From Gentoo Wiki
This article is a stub. Please help out by expanding it - how to get started.
iotop is a top-like utility that monitors system input/output.
The CONFIG_TASK_IO_ACCOUNTING variable must be enabled in the Linux kernel for the iotop command to work properly. It can be found at this location:
General setup -> CPU/Task time and stats accounting [*] Enable extended accounting over taskstats [*] Enable per-task delay accounting [*] Enable per-task storage I/O accounting [*] Enable VM event counters for /proc/vmstat (EXPERT)
Additionally, "delayacct" must be added to the kernel command-line such as GRUB_CMDLINE_LINUX for grub.
Install the package:
emerge --ask sys-process/iotop
Usage: iotop [OPTIONS] DISK READ and DISK WRITE are the block I/O bandwidth used during the sampling period. SWAPIN and IO are the percentages of time the thread spent respectively while swapping in and waiting on I/O more generally. PRIO is the I/O priority at which the thread is running (set using the ionice command). Controls: left and right arrows to change the sorting column, r to invert the sorting order, o to toggle the --only option, p to toggle the --processes option, a to toggle the --accumulated option, i to change I/O priority, q to quit, any other key to force a refresh. Options: --version show program's version number and exit -h, --help show this help message and exit -o, --only only show processes or threads actually doing I/O -b, --batch non-interactive mode -n NUM, --iter=NUM number of iterations before ending [infinite] -d SEC, --delay=SEC delay between iterations [1 second] -p PID, --pid=PID processes/threads to monitor [all] -u USER, --user=USER users to monitor [all] -P, --processes only show processes, not all threads -a, --accumulated show accumulated I/O instead of bandwidth -k, --kilobytes use kilobytes instead of a human friendly unit -t, --time add a timestamp on each line (implies --batch) -q, --quiet suppress some lines of header (implies --batch)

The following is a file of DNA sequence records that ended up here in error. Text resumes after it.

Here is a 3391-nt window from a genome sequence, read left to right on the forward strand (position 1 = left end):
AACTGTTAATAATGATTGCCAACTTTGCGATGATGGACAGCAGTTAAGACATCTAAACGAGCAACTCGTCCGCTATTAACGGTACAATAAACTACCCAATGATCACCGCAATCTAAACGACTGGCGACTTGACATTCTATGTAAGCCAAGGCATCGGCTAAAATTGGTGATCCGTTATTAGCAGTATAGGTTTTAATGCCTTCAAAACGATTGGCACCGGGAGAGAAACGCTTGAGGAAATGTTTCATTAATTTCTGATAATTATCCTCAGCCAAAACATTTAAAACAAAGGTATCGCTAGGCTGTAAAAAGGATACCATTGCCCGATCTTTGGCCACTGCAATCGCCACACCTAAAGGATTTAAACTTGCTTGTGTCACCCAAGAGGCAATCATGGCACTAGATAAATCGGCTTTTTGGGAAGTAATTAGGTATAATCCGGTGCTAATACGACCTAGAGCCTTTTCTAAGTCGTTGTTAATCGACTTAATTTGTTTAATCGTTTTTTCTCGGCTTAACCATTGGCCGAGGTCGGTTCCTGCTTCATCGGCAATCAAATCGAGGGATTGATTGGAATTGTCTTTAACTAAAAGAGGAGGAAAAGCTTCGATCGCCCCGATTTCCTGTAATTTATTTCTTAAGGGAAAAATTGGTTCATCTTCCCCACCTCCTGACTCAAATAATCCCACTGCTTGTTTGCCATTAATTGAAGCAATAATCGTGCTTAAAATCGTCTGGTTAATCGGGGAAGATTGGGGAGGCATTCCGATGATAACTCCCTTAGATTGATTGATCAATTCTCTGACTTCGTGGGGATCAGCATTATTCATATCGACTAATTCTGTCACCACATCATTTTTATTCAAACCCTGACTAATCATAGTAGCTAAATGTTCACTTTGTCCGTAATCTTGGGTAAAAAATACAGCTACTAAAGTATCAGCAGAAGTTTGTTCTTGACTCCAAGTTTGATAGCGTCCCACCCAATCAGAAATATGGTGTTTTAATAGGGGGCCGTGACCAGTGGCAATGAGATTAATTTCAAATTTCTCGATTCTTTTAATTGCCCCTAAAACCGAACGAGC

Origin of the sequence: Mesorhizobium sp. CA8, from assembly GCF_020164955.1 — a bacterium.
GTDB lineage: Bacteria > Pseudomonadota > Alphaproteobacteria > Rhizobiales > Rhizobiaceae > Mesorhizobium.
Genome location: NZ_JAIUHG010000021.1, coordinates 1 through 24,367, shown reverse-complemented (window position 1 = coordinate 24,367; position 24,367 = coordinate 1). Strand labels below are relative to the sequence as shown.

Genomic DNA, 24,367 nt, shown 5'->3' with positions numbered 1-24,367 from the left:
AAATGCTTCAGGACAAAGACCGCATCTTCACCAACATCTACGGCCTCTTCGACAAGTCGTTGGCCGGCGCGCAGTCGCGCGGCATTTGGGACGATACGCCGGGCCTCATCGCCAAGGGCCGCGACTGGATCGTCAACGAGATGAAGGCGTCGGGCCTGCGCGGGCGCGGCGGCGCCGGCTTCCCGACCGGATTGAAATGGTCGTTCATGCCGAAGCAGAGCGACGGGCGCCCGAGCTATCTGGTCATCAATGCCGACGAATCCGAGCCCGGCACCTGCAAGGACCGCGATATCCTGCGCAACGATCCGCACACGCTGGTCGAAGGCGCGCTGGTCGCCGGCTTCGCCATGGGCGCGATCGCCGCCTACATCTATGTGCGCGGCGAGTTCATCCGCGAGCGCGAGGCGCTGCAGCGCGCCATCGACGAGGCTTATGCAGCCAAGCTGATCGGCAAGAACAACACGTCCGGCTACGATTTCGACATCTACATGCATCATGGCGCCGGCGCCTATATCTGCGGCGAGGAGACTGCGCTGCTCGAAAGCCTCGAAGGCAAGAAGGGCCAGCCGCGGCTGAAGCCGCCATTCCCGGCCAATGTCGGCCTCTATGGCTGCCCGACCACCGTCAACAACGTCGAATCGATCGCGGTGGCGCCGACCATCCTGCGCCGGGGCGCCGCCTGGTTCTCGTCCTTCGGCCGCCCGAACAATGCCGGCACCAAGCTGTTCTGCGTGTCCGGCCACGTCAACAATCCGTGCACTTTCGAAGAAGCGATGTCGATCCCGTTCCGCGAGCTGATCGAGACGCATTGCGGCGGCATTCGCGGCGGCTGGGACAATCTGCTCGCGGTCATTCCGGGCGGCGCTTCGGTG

- top - A utility that displays Linux processes.
- atop - A top-like interactive monitor that displays load on the Linux system.
- htop - Another top-like clone that displays Linux processes.
- Nload — a super simple, command-line network interface monitoring tool.